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New and used cars ‘almost neck and neck with buyers’

Time 3 years ago

THE competition between new and used cars is hotting up, with only a one per cent difference in customer preference, according to a Britain Under the Bonnet report from Close Brothers Motor Finance.

The report findings show that 41 per cent of consumers will opt for a second-hand car as their next vehicle purchase, while 42 per cent intend to buy a new one. Around one in five (17 per cent) say they are undecided on what to purchase next.

When comparing these findings to 2017, the number of people who intend to purchase a new car is down by five per cent. Those who plan to buy a used car has jumped by 21 per cent.


This is reflected in the latest used car statistics from the Society of Motor Manufacturers and Traders (SMMT), which showed that the used car market had a strong second quarter, with more than two million used cars sold.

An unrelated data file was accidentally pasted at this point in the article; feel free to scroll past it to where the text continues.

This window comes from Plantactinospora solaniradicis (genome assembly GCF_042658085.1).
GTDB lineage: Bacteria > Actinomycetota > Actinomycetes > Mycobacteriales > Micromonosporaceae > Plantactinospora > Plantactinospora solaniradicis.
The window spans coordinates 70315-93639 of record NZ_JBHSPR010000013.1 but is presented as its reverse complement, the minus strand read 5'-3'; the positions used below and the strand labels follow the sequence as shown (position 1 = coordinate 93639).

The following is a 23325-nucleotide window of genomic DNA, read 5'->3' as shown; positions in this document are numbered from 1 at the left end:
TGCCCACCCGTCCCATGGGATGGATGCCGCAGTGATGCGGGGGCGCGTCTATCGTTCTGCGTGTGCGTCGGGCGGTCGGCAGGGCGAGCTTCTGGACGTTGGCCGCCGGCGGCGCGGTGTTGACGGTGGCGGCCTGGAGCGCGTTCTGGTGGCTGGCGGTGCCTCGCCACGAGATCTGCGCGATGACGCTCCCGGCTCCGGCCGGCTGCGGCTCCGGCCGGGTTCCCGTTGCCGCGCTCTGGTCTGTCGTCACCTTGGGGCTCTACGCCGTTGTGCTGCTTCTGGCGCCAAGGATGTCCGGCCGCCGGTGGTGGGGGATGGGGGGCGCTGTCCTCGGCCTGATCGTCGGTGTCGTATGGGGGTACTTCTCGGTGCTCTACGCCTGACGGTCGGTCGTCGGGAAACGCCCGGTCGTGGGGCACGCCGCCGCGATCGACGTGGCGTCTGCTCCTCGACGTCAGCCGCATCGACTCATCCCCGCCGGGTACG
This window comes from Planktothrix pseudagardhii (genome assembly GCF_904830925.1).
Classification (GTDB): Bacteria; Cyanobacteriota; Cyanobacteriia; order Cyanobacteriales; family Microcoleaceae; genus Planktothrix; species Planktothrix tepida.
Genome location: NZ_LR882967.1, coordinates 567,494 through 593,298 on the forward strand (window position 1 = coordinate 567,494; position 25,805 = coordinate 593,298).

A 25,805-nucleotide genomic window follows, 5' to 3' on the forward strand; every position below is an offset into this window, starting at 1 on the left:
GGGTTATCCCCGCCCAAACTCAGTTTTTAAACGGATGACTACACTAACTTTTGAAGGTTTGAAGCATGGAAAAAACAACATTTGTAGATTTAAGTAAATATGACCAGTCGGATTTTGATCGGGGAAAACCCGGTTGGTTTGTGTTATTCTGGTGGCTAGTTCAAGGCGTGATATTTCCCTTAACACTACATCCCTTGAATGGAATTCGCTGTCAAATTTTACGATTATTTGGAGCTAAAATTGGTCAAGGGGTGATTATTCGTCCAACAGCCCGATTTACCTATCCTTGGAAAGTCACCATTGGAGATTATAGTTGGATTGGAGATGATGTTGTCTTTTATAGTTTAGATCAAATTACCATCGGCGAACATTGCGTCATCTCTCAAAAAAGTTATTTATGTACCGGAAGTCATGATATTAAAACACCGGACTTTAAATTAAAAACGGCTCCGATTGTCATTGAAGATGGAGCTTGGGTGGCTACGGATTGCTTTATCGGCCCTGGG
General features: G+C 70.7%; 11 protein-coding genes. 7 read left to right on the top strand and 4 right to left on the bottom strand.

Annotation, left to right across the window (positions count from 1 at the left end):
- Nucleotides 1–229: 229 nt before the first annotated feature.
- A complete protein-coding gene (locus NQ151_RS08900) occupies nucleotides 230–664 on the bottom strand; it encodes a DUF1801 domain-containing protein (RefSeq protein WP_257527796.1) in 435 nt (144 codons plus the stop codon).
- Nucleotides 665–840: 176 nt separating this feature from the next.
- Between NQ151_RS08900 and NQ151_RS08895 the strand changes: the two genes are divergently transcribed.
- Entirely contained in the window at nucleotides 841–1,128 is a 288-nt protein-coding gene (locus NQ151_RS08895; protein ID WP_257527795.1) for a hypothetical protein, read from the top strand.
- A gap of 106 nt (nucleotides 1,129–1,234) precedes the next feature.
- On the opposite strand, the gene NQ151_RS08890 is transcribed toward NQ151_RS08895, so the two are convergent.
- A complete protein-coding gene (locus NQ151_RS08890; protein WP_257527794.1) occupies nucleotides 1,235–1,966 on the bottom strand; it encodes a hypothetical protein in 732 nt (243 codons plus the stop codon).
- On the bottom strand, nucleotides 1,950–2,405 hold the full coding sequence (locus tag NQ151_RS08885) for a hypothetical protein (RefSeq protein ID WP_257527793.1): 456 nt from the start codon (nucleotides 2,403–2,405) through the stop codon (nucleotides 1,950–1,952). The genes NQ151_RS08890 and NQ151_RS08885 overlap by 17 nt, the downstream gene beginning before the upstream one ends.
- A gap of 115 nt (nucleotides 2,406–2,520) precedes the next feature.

There is also a clear divide in attitudes towards new and used cars across UK regions. Those in the East Midlands (29 per cent) are the least likely to purchase a new car compared to a used one (53 per cent).

Gender difference

In comparison, those based in London/Greater London are most likely to purchase a new car (64 per cent). They are also one of the least likely groups to purchase a second-hand vehicle (27 per cent).

There’s also a clear gender difference when it comes to attitudes around new and used cars. Half of men (49 per cent) opt for a new car as their next vehicle purchase, compared to just a third (35 per cent) of women.


Whereas almost half (47 per cent) of females intend on purchasing a used vehicle, compared to just over a third (35 per cent) of men.

Sean Kemple, pictured, director of sales at Close Brothers Motor Finance, said: ‘While new and used cars are neck and neck, used cars have the slight edge, highlighting that the desire for new vehicles still exists – but only just.

‘This is something that had been widely predicted to happen. Earlier this year we saw the UK’s six-year ‘‘golden period’’ of new car sales coming to an end as it hit an inflection point, resulting in a gradual consumer shift from new to old vehicles.’

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Dave Brown's avatar

Dave, production editor on Car Dealer Magazine, is a journalist with more than 30 years' experience in the worlds of newspapers, magazines and public relations.

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